The Naming of Cyclones

T.S. Eliot said, about the naming of cats:

‘The Naming of Cats is a difficult matter,
It isn’t just one of your holiday games’

The naming of cyclones is surely at least as serious!

We have just been reckoning with the damage caused by Fani. Thanks to the excellent predictions and forecasts, as well as the concerted efforts of government authorities, damage has been minimized. Yet, lives have been lost and there is much rehabilitation to be done. We all need to do our bit.

But why was the cyclone named Fani? Why do cyclones have names at all? Doesn’t it sound a bit like trivializing a serious matter?

Well, no. Cyclones are given names to simplify communications and avoid confusion. It is important for forecasters to keep in touch with each other, and for governments to give information on cyclones to the general public. Since the storms can often last a week or longer, and more than one cyclone can be occurring in the same region at the same time, names can reduce the confusion about what storm is being described. The normal practice is that once storms produce sustained wind speeds of more than 34 knots, names are assigned from predetermined lists depending on which basin they originate.

Every region forms a committee of nations who are more prone to cyclones or hurricanes. For the Indian ocean region, Bangladesh, India, Maldives, Myanmar, Oman, Pakistan, Sri Lanka and Thailand form the Committee, and the governing body is the Regional Specialised Meteorological Centre (RCMC), New Delhi. This is the body which assigns names for cyclones originating in our region.

Each nation making up the Committee prepares a list of ten names which they think are suitable to be assigned to a cyclone. Out of each country-list, RSMC selects eight names and prepares eight lists which consist of the names approved by the governing body. The names of cyclones are not allocated in alphabetical order, but rather, the countries are arranged alphabetically, and the names selected from each country in the list, one by one.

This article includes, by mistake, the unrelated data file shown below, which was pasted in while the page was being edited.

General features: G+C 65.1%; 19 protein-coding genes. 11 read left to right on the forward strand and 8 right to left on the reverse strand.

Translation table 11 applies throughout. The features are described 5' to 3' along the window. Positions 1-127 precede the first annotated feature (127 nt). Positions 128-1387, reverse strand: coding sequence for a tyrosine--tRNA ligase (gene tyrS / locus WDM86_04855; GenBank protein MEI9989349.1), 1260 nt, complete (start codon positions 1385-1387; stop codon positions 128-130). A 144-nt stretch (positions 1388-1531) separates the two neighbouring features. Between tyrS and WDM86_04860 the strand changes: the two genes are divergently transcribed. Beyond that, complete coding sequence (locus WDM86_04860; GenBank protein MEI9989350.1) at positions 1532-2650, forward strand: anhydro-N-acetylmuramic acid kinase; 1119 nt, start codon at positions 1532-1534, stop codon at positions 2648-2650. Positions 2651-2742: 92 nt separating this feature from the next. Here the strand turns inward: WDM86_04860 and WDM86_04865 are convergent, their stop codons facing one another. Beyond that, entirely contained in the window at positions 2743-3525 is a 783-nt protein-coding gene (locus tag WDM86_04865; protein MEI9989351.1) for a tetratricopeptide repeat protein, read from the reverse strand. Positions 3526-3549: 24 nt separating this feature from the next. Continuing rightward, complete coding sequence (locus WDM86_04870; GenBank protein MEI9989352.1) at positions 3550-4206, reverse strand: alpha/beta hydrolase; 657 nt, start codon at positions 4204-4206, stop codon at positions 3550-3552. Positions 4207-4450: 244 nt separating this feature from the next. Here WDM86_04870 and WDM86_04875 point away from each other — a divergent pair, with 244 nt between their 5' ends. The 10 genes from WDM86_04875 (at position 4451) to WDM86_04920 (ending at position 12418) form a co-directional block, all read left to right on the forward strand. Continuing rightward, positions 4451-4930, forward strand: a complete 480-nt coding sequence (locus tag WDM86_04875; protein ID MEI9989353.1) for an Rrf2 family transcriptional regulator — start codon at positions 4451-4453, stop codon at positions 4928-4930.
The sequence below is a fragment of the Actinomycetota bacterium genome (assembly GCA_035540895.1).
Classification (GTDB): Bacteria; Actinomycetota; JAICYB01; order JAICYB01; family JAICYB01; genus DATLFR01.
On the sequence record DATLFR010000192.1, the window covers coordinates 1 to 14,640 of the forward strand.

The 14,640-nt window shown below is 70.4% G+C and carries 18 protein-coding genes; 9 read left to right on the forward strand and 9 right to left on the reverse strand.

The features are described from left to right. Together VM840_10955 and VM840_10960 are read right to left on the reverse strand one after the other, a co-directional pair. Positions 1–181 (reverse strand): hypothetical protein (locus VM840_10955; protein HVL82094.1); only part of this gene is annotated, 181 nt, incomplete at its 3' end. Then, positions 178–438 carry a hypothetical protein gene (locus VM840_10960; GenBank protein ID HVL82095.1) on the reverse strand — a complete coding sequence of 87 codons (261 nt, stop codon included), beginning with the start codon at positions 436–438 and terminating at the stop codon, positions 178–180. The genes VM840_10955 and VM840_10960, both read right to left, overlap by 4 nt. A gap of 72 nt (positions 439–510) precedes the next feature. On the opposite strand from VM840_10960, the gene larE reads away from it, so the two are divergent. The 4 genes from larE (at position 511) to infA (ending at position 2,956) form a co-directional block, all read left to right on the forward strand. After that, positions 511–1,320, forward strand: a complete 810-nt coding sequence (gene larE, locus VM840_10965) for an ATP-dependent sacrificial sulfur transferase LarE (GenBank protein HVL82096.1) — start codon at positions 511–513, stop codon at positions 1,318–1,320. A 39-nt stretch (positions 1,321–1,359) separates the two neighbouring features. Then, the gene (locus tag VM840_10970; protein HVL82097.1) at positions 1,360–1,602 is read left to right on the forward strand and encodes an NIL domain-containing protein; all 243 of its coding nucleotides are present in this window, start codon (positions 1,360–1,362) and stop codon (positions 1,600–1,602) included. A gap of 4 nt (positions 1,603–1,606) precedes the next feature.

Fani is a name contritued by Bangladesh. Names contributed by India are Jal, Agni, Vayu, Akash, Bijli, Lahar, Megh and Sagar.

Starting World War II till about 1979, cyclones were generally named after women. This practice was modified in 1979 by adding men’s names. Now names are by and large not personal names. Most are names of flowers, animals, birds, trees, or even foods, etc, while some are descriptive adjectives.

So at least in this matter, some amount of gender sensitivity has been brought in, and destructive forces are not tagged with exclusively feminine names!


And The Butterfly Flapped its Wings…

Edward Lorenz articulated this metaphor to imply that a small, inconsequential-seeming event can have huge unforeseen effects. He in fact drew the metaphor from weather phenomena, specifically, the details of a tornado (the exact time of formation, the exact path taken) being influenced by minor perturbations such as the flapping of the wings of a distant butterfly several weeks earlier.

Ironically, the cyclone that just struck Orissa and part of Andhra Pradesh coast, and caused heavy damage, is called TITLI—butterfly. Was the agency which names cyclones aware of this?

Anyway, the name is not the point. The damage is. As in the after-math of every disaster, lives and livelihoods have to be restored. And we have to learn from each disaster how to proof ourselves better against future disasters, and how we can handle the relief and rehab phases better.

These lessons are important for us. 87 per cent of India’s land is prone to one or the other kind of disaster—floods, droughts, cyclones, earthquakes etc. India is second among all countries affected by disasters every year. Over 50 million people are affected by disasters every year, and on an average, over 1 million houses damaged.

Cyclone is a natural disaster of meteorological or climatic origin. It is classified as an ‘immediate onset disaster’ (it manifests its complete effects in 1-7 days). The Bay of Bengal and Arabian Sea experience about 6-7 per cent of the world’s annual cyclones. The majority occur from October to December, and a smaller number in April-May. Though the percentage of cyclones hitting the Indian Ocean region is low, the wind speeds are moderate and the cyclones are relatively short lived and smaller in size, they cause heavy damage when they strike the coastal areas of Bay of Bengal. This is because the conditions of the region favour huge storm surges. The combination of high astronomical tide, shallow water and the special coastal configuration of north Bay of Bengal result in the generation of devastating storm tides.

These are the natural reasons. But humans have contributed hugely too. The destruction of coastal forests is a major issue. Mangrove tidal forests are natural cyclone barriers and invaluable protectors. But alas, these are disappearing. Rice paddies and prawn farming are cited as some of the reasons for this.

So Titli came and caused destruction. The preparedness and timely actions of the State and Disaster relief agencies have ensured that the destruction was less devastating that it could have been. But still, nine lives were lost.

Today is International Day for Disaster Reduction. A day to pledge that we will commit ourselves to at least halt the human exacerbation of destruction due to disasters, and to stand by those impacted by them.


Acknowledgement: ‘Dealing with Disasters: Awareness, Preparedness, Response.’ Meena Raghunathan, Avanish Kumar. Centre for Environment Education. Ahmedabad. 2004.